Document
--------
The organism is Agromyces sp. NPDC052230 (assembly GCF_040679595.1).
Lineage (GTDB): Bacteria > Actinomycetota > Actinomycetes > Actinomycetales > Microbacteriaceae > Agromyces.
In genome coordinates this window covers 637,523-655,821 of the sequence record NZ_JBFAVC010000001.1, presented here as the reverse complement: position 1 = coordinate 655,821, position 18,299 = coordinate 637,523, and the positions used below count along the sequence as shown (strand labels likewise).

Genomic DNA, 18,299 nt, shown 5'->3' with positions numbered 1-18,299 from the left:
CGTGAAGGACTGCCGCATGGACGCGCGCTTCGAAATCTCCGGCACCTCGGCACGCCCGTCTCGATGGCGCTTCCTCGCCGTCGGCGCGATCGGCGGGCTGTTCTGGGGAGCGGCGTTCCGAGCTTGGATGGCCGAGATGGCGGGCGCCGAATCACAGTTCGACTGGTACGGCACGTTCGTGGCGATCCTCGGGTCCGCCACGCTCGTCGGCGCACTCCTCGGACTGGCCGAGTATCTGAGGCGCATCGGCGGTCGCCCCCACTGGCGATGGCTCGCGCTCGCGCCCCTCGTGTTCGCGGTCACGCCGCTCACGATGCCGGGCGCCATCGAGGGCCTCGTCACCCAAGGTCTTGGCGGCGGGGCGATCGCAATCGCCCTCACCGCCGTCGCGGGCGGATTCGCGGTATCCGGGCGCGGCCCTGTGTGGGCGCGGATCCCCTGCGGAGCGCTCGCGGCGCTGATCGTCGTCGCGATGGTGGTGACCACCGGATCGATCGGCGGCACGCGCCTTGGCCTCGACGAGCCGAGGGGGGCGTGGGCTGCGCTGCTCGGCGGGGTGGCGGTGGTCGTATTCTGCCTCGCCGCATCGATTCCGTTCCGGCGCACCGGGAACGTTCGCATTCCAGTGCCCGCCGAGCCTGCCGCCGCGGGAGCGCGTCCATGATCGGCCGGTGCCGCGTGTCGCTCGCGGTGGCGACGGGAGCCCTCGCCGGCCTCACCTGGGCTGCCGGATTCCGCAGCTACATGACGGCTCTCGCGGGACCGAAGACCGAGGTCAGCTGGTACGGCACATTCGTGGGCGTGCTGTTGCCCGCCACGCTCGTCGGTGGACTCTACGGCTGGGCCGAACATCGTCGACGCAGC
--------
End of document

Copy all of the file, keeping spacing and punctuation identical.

The organism is Agromyces sp. NPDC052230 (assembly GCF_040679595.1).
Lineage (GTDB): Bacteria > Actinomycetota > Actinomycetes > Actinomycetales > Microbacteriaceae > Agromyces.
In genome coordinates this window covers 637,523-655,821 of the sequence record NZ_JBFAVC010000001.1, presented here as the reverse complement: position 1 = coordinate 655,821, position 18,299 = coordinate 637,523, and the positions used below count along the sequence as shown (strand labels likewise).

Genomic DNA, 18,299 nt, shown 5'->3' with positions numbered 1-18,299 from the left:
CGTGAAGGACTGCCGCATGGACGCGCGCTTCGAAATCTCCGGCACCTCGGCACGCCCGTCTCGATGGCGCTTCCTCGCCGTCGGCGCGATCGGCGGGCTGTTCTGGGGAGCGGCGTTCCGAGCTTGGATGGCCGAGATGGCGGGCGCCGAATCACAGTTCGACTGGTACGGCACGTTCGTGGCGATCCTCGGGTCCGCCACGCTCGTCGGCGCACTCCTCGGACTGGCCGAGTATCTGAGGCGCATCGGCGGTCGCCCCCACTGGCGATGGCTCGCGCTCGCGCCCCTCGTGTTCGCGGTCACGCCGCTCACGATGCCGGGCGCCATCGAGGGCCTCGTCACCCAAGGTCTTGGCGGCGGGGCGATCGCAATCGCCCTCACCGCCGTCGCGGGCGGATTCGCGGTATCCGGGCGCGGCCCTGTGTGGGCGCGGATCCCCTGCGGAGCGCTCGCGGCGCTGATCGTCGTCGCGATGGTGGTGACCACCGGATCGATCGGCGGCACGCGCCTTGGCCTCGACGAGCCGAGGGGGGCGTGGGCTGCGCTGCTCGGCGGGGTGGCGGTGGTCGTATTCTGCCTCGCCGCATCGATTCCGTTCCGGCGCACCGGGAACGTTCGCATTCCAGTGCCCGCCGAGCCTGCCGCCGCGGGAGCGCGTCCATGATCGGCCGGTGCCGCGTGTCGCTCGCGGTGGCGACGGGAGCCCTCGCCGGCCTCACCTGGGCTGCCGGATTCCGCAGCTACATGACGGCTCTCGCGGGACCGAAGACCGAGGTCAGCTGGTACGGCACATTCGTGGGCGTGCTGTTGCCCGCCACGCTCGTCGGTGGACTCTACGGCTGGGCCGAACATCGTCGACGCAGC